Dr. Stefaan Verbruggen conducted his PhD studies in the Mechanobiology and Medical Device Research Group at NUI Galway from 2010 to 2013, under the supervision of Dr. Laoise McNamara. This research was funded by the Irish Research Council and the European Research Council, and aimed to investigate the in vivo mechanical environment of bone cells. Using a combination of experimental and computational techniques, Stefaan’s studies provided a novel insight into the mechanobiology of bone cells, both in health and during the disease of osteoporosis.
Dr. Verbruggen’s thesis investigated the mechanical environment of the osteocyte in both healthy and osteoporotic bone, providing a greater understanding of bone mechanobiology. Using a combination of image segmentation and multiphysics computational modelling techniques, he developed accurate models of the intricate architecture of the lacunar-canalicular network and provided a novel insight into the mechanical stimuli sensed by the osteocyte in vivo.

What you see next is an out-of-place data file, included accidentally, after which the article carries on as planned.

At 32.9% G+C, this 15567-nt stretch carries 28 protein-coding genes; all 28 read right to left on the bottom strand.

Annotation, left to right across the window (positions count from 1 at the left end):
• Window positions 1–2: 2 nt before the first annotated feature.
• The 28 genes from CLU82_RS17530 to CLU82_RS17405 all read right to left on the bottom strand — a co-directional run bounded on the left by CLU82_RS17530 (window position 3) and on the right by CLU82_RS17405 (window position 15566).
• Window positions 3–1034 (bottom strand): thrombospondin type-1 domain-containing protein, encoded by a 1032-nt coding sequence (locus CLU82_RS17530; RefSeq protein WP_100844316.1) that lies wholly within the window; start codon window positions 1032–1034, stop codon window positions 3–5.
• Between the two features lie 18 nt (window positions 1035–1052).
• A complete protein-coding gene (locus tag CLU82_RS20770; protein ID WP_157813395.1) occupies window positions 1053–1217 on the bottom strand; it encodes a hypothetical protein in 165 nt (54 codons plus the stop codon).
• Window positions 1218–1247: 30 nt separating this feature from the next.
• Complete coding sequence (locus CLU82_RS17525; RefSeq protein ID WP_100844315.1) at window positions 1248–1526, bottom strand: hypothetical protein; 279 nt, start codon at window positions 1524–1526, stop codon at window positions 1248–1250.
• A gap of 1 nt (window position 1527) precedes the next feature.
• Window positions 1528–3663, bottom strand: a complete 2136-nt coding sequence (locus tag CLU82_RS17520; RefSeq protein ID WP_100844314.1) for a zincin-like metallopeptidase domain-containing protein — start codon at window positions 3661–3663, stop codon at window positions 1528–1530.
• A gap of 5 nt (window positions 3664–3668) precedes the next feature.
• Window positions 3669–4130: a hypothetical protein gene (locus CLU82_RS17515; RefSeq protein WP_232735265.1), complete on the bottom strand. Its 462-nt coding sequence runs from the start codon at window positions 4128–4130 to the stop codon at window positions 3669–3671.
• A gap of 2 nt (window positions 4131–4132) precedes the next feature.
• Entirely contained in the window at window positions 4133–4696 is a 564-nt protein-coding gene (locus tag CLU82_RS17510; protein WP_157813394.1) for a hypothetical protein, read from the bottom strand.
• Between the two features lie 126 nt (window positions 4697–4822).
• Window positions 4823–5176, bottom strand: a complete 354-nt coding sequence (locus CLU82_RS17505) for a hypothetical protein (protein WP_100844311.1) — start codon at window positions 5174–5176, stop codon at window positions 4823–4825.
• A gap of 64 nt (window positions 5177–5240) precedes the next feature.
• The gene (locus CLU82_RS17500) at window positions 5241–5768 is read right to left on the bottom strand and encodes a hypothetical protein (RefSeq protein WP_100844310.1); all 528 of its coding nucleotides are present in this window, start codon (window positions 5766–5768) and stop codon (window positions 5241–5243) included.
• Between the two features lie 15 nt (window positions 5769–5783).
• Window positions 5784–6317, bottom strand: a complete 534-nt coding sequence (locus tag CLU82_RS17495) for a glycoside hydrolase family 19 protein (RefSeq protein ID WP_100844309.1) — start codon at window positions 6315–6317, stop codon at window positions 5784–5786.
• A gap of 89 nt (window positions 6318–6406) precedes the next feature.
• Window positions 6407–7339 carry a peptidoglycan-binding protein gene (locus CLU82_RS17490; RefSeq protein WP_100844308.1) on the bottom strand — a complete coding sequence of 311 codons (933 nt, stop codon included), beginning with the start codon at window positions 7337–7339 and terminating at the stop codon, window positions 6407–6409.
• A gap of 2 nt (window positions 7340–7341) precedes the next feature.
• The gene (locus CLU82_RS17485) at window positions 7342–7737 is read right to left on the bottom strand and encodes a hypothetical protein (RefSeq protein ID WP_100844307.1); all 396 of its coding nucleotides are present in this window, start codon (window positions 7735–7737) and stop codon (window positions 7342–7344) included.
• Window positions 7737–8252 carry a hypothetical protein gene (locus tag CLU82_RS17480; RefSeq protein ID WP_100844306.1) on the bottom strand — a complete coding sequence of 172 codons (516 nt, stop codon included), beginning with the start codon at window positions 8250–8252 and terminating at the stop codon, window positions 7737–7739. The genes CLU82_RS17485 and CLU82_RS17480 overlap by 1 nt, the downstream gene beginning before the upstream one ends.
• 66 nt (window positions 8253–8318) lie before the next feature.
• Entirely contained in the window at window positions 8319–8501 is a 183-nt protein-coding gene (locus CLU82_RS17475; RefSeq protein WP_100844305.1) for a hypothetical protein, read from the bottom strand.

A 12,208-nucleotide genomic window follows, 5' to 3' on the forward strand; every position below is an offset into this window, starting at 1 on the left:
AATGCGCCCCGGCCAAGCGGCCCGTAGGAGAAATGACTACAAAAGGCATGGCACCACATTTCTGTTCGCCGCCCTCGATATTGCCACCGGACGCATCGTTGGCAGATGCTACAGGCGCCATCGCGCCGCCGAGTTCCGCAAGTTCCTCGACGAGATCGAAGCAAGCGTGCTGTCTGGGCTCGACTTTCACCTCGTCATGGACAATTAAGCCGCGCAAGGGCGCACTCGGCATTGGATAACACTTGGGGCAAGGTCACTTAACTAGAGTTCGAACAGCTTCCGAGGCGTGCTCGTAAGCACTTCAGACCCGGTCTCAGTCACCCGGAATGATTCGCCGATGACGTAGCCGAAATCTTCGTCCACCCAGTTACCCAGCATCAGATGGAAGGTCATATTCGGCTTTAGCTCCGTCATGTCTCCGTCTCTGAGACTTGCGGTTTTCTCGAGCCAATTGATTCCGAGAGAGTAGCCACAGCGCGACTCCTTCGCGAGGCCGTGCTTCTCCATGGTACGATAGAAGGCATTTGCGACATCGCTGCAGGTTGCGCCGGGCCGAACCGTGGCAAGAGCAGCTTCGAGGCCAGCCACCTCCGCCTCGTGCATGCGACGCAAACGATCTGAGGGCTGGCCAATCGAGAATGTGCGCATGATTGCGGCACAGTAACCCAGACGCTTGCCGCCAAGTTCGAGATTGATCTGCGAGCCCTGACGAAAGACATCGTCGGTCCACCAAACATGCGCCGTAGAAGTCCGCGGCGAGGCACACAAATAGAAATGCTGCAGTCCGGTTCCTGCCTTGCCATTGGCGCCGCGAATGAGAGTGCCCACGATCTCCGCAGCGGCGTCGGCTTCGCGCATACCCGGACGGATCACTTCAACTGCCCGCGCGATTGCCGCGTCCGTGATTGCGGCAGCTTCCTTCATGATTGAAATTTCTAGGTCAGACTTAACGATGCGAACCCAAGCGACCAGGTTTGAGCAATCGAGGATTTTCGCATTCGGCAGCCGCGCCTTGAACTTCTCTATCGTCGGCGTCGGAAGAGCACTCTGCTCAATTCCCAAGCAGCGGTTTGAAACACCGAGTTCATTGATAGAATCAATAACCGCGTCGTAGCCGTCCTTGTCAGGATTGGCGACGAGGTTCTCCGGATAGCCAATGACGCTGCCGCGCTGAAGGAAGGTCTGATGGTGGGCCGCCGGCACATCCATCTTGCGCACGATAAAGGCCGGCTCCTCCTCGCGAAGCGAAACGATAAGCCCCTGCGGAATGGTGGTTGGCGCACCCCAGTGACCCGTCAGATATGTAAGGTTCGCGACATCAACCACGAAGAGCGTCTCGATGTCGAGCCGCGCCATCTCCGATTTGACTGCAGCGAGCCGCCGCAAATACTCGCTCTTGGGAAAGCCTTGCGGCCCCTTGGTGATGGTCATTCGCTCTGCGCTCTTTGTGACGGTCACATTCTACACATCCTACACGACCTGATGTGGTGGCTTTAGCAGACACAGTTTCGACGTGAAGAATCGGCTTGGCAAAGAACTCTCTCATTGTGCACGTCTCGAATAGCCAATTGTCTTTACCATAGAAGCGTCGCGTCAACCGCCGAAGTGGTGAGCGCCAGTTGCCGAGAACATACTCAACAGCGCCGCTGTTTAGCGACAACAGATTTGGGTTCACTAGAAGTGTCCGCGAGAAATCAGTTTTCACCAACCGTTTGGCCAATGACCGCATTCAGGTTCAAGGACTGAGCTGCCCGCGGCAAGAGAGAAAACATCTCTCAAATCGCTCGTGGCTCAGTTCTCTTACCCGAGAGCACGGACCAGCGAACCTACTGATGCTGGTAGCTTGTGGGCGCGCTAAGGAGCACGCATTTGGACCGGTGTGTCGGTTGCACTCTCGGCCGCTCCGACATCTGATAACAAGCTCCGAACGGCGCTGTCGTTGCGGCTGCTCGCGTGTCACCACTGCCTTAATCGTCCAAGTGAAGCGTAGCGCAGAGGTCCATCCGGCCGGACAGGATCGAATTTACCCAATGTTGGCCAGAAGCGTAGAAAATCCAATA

Furthermore, Stefaan developed a novel combined experimental loading and confocal microscopy technique, allowing direct characterisation of the strains experienced by live bone cells in situ during physiological loading. His research has illuminated a possible mechanobiological link between strains experienced by osteocytes and the complex changes the properties of bone tissue that occur during the development of osteoporosis. These studies were recognised with multiple national and international awards, including Best Paper at the 21st Annual Symposium on Computational Methods in Orthopaedic Biomechanics, First Prize in the MIMICS Innovation Awards, and the 2013 Engineers Ireland Biomedical Research Medal.
More information on the exciting research being carried out in the McNamara Group can be found at mechanobiology.ie.